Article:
But food for thought, most positions cost us 3 seconds of time just getting into and out of, not counting the shooting. So eliminating a position is always preferred if it can be done and doesn't lead to a bunch of time sucking difficult shots.

So I just saw your comment. Watching it again I think you are correct about shooting those in the other order. I would have had to round off that next corner a bit more ( you could only see that far right target from pretty close to the edge of the shooting area) but I think it would have been faster. Run straight to the very left corner, set up to shoot the partial and the open target, then run back the other direction for the open right target.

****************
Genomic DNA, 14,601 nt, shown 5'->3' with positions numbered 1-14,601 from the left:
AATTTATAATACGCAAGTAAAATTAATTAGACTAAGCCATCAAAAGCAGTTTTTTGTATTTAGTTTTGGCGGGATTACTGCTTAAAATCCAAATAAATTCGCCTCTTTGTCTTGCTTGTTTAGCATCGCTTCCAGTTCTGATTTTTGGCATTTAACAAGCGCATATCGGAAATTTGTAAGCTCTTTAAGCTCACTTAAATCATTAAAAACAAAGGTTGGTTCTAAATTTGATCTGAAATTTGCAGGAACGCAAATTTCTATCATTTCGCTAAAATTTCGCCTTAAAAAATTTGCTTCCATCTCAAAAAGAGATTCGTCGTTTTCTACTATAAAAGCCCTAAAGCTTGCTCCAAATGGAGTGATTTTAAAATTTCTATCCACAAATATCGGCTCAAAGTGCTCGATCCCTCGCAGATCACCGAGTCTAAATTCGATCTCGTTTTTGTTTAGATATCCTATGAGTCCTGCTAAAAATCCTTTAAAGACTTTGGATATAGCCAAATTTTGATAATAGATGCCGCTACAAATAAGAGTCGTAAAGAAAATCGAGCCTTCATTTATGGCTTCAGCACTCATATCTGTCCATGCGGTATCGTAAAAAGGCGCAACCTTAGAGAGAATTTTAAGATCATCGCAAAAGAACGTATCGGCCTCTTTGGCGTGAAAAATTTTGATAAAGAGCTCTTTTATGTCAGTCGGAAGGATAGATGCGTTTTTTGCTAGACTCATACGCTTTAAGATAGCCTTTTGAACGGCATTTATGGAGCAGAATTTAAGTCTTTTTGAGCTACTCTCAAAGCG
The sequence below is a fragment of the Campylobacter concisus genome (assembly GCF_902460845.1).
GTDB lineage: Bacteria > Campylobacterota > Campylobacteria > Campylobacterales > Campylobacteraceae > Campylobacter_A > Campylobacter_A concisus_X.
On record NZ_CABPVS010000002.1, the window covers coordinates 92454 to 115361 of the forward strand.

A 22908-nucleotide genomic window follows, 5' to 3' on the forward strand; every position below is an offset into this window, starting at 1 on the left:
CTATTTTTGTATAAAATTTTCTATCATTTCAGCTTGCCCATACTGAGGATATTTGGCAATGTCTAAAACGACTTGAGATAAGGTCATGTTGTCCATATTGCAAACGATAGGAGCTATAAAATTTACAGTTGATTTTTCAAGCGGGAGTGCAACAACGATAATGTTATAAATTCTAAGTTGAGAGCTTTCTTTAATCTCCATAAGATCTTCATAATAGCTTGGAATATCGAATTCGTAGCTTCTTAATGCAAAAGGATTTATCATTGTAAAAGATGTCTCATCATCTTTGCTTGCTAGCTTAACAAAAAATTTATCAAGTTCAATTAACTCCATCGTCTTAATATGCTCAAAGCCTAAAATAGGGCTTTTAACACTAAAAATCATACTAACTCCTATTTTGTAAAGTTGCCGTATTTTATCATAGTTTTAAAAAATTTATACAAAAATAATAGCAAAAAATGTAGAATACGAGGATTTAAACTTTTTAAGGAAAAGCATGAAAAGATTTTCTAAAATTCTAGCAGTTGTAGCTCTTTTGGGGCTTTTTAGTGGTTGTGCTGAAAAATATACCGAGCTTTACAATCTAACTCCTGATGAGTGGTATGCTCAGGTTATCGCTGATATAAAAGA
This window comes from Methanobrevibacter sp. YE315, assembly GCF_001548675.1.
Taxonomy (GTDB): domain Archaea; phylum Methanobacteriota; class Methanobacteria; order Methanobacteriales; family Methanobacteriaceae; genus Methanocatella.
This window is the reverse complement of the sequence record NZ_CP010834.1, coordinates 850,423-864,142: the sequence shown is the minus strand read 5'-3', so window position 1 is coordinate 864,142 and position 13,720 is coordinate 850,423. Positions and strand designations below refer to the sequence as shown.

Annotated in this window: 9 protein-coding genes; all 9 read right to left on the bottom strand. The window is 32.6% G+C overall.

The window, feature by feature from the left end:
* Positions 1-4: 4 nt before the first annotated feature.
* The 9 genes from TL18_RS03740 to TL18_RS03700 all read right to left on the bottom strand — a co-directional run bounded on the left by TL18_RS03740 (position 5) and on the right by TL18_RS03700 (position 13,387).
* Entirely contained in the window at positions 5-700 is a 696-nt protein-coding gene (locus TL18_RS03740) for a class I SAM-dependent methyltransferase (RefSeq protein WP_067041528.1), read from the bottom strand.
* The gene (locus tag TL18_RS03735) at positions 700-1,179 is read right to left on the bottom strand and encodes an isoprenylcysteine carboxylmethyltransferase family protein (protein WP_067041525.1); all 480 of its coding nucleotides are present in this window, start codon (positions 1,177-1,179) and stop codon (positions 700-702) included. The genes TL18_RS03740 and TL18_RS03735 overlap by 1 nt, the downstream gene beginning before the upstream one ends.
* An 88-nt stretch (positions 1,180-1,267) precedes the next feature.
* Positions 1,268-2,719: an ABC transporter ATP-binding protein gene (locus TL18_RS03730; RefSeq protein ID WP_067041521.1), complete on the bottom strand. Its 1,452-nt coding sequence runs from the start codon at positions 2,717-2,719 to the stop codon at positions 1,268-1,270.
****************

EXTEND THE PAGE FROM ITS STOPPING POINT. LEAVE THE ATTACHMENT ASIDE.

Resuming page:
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Here is last week's match if you don't mind watching me not be able to shoot steel worth a damn and do standing reloads with one round left in an array....

Again any critique is welcome and wanted!

(I was sure to wear a black shirt so no worries on the clashing colors ;))

Thanks guys!

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Something I picked up from watching Ben Stoeger's Training to Win DVD is having your pistol ready for the next target. Starting around 38 seconds as you transition to the right you break your grip but you're only taking a few steps. Try maintaining your grip and carry the pistol at target height and see if that helps you get on target a little faster when making your transitions.

1:33ish - plate rack I assume? After the run ask the RO where you were hitting. Usually they will tell you if you're hitting low or going over the top of the plate. That could give you some ideas on why things are going wrong.